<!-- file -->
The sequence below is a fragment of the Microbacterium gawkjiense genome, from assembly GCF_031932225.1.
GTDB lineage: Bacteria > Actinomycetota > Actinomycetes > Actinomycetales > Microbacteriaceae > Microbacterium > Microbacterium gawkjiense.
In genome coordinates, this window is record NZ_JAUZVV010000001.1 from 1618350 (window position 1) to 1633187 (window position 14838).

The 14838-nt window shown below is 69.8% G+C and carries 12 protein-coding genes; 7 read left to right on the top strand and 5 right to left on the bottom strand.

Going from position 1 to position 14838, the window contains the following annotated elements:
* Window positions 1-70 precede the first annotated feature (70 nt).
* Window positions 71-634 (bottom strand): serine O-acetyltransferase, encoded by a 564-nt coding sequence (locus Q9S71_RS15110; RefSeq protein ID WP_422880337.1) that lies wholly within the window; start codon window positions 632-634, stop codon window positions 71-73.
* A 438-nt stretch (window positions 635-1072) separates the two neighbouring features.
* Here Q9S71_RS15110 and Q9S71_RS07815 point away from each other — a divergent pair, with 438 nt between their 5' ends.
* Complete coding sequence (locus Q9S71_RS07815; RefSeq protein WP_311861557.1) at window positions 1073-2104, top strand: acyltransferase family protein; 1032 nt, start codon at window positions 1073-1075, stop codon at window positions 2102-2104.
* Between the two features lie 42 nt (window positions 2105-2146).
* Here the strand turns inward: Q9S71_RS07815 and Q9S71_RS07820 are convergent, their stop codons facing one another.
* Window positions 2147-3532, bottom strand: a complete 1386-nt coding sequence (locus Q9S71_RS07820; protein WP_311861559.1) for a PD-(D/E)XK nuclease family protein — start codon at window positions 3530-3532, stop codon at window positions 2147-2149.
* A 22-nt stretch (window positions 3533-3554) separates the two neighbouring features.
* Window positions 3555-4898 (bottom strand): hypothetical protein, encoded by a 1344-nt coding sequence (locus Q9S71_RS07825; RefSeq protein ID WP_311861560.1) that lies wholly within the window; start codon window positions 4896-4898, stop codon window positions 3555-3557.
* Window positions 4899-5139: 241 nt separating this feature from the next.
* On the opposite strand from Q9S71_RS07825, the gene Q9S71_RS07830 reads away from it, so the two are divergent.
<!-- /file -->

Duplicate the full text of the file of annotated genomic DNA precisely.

The sequence below is a fragment of the Microbacterium gawkjiense genome, from assembly GCF_031932225.1.
GTDB lineage: Bacteria > Actinomycetota > Actinomycetes > Actinomycetales > Microbacteriaceae > Microbacterium > Microbacterium gawkjiense.
In genome coordinates, this window is record NZ_JAUZVV010000001.1 from 1618350 (window position 1) to 1633187 (window position 14838).

The 14838-nt window shown below is 69.8% G+C and carries 12 protein-coding genes; 7 read left to right on the top strand and 5 right to left on the bottom strand.

Going from position 1 to position 14838, the window contains the following annotated elements:
* Window positions 1-70 precede the first annotated feature (70 nt).
* Window positions 71-634 (bottom strand): serine O-acetyltransferase, encoded by a 564-nt coding sequence (locus Q9S71_RS15110; RefSeq protein ID WP_422880337.1) that lies wholly within the window; start codon window positions 632-634, stop codon window positions 71-73.
* A 438-nt stretch (window positions 635-1072) separates the two neighbouring features.
* Here Q9S71_RS15110 and Q9S71_RS07815 point away from each other — a divergent pair, with 438 nt between their 5' ends.
* Complete coding sequence (locus Q9S71_RS07815; RefSeq protein WP_311861557.1) at window positions 1073-2104, top strand: acyltransferase family protein; 1032 nt, start codon at window positions 1073-1075, stop codon at window positions 2102-2104.
* Between the two features lie 42 nt (window positions 2105-2146).
* Here the strand turns inward: Q9S71_RS07815 and Q9S71_RS07820 are convergent, their stop codons facing one another.
* Window positions 2147-3532, bottom strand: a complete 1386-nt coding sequence (locus Q9S71_RS07820; protein WP_311861559.1) for a PD-(D/E)XK nuclease family protein — start codon at window positions 3530-3532, stop codon at window positions 2147-2149.
* A 22-nt stretch (window positions 3533-3554) separates the two neighbouring features.
* Window positions 3555-4898 (bottom strand): hypothetical protein, encoded by a 1344-nt coding sequence (locus Q9S71_RS07825; RefSeq protein ID WP_311861560.1) that lies wholly within the window; start codon window positions 4896-4898, stop codon window positions 3555-3557.
* Window positions 4899-5139: 241 nt separating this feature from the next.
* On the opposite strand from Q9S71_RS07825, the gene Q9S71_RS07830 reads away from it, so the two are divergent.